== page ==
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A Russian Election Party

Desiree Cooper

Sanden Totten

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Ilya Merenzon: Yes. We are shooting for themed martinis. Like a "Putin Martini" and a "Medvedev Martini." We'll see how they turn out. We are still working on the components.

Desiree Cooper: Yeah, what's going to be the difference between them?

Merenzon: I think Medvedev is going to be a little sweeter. I think.

Katia Gaika: (Laughing) We'll they definitely are going to be very dry, both of them.

Merenzon: And not stirred.

Will you be voting on Sunday in the Russian election?

Merenzon: I think I will. Not because I want to try to influence the outcome of the election. It's unlikely that I will be able to. But elections here are kind of a nice custom. You go to the consulate, you vote. Russian consulate actually happens to be, I think it's a territory of the Russian federation, so it's like going home for five minutes.

What about you Katia?

Gaika: I'm tempted to vote against everyone. You know, to be controversial, for the sake of it. I almost forgot about our election because I was in such a fever with what is going on now in the United States. And then I realized that, oh, we actually do have an election too.

Young people are really making a strong showing in the primaries here in the United States this year. Do young people vote in Russia? Is that a growing trend?

Merenzon: Generally, the young public doesn't care about voting that much. But actually for a young person, for a student say, there is a good chance to make a career in politics. So those young people join some sort of political parties. And they are quite active, but they are definitely not a majority.

Gaika: But you know the trouble with those organizations is that they are often being paid to be there and they are not really passionate. So it's a question. Yes, we do have movements, and youngsters somehow are getting involved, but it's not the movement of the heart or social consciousness.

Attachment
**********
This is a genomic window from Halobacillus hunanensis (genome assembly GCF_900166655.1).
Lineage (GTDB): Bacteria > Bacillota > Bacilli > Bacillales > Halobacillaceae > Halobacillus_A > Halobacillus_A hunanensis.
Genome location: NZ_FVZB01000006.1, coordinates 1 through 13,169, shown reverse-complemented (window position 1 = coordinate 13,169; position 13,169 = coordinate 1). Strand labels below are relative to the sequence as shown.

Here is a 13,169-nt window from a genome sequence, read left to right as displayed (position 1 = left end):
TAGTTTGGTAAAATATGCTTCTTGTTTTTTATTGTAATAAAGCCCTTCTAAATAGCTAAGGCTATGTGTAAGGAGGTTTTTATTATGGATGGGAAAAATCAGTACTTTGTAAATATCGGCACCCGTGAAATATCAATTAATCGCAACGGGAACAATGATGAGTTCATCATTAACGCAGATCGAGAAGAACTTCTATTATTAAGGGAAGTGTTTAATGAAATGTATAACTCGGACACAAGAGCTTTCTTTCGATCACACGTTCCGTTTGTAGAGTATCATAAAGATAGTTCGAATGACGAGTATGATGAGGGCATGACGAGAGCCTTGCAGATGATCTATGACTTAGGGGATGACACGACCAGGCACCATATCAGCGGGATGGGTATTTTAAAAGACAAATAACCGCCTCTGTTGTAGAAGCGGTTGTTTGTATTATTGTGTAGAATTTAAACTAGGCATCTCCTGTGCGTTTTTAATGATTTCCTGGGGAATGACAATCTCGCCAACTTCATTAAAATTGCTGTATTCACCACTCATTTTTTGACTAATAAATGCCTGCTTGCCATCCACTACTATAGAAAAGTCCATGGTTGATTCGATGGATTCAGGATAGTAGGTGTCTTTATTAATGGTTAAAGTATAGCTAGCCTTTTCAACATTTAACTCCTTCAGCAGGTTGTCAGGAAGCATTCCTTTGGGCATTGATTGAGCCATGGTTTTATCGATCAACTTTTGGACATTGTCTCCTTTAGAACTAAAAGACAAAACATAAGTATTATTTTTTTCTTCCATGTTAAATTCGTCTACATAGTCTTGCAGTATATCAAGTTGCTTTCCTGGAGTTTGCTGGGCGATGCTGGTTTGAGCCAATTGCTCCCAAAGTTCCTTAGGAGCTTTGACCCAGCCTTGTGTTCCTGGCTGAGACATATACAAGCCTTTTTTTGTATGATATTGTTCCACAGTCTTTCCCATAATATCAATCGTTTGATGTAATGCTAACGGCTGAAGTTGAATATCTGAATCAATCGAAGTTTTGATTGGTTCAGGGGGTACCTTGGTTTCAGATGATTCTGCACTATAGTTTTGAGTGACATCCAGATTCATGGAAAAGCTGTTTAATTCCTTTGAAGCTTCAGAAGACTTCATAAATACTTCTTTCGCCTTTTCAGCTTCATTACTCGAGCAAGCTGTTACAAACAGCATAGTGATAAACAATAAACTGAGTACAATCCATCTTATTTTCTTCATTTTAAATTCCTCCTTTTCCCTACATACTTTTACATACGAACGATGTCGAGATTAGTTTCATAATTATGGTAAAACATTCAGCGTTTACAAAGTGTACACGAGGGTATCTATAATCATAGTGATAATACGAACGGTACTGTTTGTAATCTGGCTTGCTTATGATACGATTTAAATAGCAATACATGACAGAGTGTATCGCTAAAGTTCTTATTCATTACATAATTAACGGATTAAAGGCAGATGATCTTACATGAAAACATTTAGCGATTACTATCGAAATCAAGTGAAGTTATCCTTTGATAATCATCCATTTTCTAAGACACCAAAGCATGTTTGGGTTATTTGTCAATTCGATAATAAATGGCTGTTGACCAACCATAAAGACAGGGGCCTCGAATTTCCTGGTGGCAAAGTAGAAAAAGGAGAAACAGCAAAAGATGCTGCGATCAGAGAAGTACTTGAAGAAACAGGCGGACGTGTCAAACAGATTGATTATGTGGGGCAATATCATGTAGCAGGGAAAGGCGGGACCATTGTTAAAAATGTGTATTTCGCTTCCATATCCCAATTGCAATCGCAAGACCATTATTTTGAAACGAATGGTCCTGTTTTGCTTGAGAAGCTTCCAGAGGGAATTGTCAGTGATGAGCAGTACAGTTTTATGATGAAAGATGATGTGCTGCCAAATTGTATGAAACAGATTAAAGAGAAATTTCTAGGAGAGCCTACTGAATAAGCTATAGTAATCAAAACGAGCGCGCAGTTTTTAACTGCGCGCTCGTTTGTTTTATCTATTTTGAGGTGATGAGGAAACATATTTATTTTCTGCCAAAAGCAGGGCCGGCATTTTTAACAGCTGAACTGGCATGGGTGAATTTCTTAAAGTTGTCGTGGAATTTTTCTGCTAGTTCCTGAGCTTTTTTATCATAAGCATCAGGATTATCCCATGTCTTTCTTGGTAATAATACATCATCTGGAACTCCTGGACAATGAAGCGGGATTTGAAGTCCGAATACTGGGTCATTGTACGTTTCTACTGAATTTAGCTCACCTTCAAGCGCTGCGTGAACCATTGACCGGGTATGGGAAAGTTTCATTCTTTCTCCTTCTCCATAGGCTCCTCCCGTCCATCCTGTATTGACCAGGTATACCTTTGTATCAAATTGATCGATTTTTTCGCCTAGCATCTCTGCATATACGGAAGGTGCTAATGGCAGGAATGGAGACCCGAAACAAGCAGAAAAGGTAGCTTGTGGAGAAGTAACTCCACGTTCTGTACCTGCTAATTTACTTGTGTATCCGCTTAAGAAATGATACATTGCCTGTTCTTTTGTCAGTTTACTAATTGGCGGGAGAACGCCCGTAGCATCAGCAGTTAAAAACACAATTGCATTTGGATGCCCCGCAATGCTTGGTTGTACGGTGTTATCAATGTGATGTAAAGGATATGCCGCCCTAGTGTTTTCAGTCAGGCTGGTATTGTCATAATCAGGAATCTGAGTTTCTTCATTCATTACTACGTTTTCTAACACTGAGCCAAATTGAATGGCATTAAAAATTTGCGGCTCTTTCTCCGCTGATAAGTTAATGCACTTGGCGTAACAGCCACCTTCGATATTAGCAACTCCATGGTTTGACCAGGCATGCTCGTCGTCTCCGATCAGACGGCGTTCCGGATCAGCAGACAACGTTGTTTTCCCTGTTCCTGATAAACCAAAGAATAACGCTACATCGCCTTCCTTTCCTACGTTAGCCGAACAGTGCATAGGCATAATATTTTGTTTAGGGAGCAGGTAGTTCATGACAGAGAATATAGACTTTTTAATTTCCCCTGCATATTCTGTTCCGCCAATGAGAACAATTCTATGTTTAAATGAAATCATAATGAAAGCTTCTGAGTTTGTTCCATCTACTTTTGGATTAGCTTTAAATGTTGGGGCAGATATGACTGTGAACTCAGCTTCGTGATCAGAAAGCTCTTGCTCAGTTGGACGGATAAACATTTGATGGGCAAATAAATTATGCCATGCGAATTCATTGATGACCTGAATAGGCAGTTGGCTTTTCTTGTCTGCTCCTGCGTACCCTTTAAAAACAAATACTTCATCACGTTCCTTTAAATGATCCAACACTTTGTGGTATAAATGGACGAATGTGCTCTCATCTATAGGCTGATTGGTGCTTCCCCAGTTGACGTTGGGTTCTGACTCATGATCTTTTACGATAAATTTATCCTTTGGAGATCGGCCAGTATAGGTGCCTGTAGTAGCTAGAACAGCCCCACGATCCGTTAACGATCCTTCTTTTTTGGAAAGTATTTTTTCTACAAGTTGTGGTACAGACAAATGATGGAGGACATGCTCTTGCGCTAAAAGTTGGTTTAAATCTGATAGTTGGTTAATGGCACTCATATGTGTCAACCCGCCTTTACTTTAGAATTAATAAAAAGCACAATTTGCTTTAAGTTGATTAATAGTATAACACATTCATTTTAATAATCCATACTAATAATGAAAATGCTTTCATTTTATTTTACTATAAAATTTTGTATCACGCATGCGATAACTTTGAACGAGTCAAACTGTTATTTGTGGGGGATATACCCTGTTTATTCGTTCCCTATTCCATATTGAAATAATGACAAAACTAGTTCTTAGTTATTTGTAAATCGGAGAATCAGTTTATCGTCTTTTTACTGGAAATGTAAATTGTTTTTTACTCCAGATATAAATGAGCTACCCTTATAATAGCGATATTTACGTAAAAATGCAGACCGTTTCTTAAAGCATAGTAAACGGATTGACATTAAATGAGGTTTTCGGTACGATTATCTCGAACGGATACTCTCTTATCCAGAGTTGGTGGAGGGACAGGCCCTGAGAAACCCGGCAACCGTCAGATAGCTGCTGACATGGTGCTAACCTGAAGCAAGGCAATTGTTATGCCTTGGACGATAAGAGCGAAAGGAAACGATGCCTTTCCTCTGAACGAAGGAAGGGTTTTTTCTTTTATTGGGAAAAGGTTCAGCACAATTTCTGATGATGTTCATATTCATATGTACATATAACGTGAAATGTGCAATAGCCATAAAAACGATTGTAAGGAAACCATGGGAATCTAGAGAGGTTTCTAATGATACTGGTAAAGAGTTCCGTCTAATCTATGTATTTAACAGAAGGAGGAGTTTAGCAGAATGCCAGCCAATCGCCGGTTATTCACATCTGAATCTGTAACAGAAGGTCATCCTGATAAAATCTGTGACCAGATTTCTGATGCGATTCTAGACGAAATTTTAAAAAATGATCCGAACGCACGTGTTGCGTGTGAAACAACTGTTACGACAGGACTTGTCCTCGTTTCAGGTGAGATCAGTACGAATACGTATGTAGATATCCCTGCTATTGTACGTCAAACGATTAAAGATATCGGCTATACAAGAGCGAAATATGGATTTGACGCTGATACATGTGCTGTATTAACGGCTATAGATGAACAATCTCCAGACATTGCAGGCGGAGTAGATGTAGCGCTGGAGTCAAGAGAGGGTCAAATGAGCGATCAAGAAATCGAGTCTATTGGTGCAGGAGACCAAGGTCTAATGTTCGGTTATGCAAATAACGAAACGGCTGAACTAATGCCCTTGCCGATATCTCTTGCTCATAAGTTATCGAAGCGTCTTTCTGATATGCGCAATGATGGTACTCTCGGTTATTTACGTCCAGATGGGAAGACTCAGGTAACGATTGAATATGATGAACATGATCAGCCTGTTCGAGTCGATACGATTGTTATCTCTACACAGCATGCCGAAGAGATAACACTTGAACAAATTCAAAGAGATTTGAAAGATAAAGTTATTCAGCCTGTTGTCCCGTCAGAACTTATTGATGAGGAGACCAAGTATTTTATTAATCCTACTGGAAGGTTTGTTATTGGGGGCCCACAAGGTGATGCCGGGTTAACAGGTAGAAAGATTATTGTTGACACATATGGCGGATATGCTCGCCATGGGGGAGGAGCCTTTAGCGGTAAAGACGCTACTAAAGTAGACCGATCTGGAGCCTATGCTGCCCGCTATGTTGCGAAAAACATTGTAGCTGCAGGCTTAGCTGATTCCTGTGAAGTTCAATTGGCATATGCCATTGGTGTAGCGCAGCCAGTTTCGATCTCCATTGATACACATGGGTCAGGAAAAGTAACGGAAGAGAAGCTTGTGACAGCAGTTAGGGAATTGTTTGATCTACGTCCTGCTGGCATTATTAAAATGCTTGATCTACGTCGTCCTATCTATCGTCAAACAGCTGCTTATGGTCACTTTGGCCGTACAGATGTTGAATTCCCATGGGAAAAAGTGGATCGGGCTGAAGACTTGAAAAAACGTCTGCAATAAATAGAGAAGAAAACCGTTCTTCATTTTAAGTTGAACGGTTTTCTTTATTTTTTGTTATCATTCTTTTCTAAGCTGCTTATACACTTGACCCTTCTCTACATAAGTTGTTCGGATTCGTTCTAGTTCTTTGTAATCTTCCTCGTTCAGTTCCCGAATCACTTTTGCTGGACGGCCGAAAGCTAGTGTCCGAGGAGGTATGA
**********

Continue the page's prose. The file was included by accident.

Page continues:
Merenzon: Yeah, it's totally pragmatic.

Gaika: It's pragmatic.

Merenzon: But still young people do take part in voting for different reasons. Some get paid, some get food stamps or something.

Well, both of you then have been here long enough to experience at least your second presidential election. What has surprised you most about the democratic process here in the United States?

Merenzon: Well, my surprise is that actually democratic elections happen to work. Coming from Russia I saw the elections but I couldn't believe that in fact people can effectively choose a leader through the elections. Plus, it's kind of an entertainment too. And both parts of the process fascinate me.

You've used the word entertaining, that the American election is entertaining. Is that what you are talking about, like the level of engagement?

Merenzon: Well to my mind, in the American elections there is drama. You don't know the outcome. And that is why it is kind of entertaining. In Russia there is one major candidate. It is heavy favorite Medvedev. And to Russians it is really hilarious. There is no drama left.

Both of you have gone back to Russia since you have come to the United States. Politically speaking, how are you different?

Gaika: I would say that I have become less cynical in a way. Because I realized that what we have today is maybe what we need to have. "We" being Russia as a country. We never had the history of fighting for the right to vote. The whole culture is not instilled in Russia yet. It's not a part of our DNA, let's say.

So I realized it's not about me being educated and striving for change and for better things. It's also about the Russian people and what they need. And if they need to have stability and food in supermarkets, and if today's government can provide that, maybe this is okay.

And then, a couple generations later when people realize there are other values that are even more important than stability, then they will build a better government; they will choose different people.

It sounds to me a bit, Katia, like they are in a process. And the experiment isn't over yet. It's just beginning.

Gaika: This is my hope. And that is why I am trying to remain optimistic, you know.

Merenzon: While living in New York.

  • Music Bridge:
    King Me
    Artist: Antietam
    CD: Opus Mixtum (Carrot Top)


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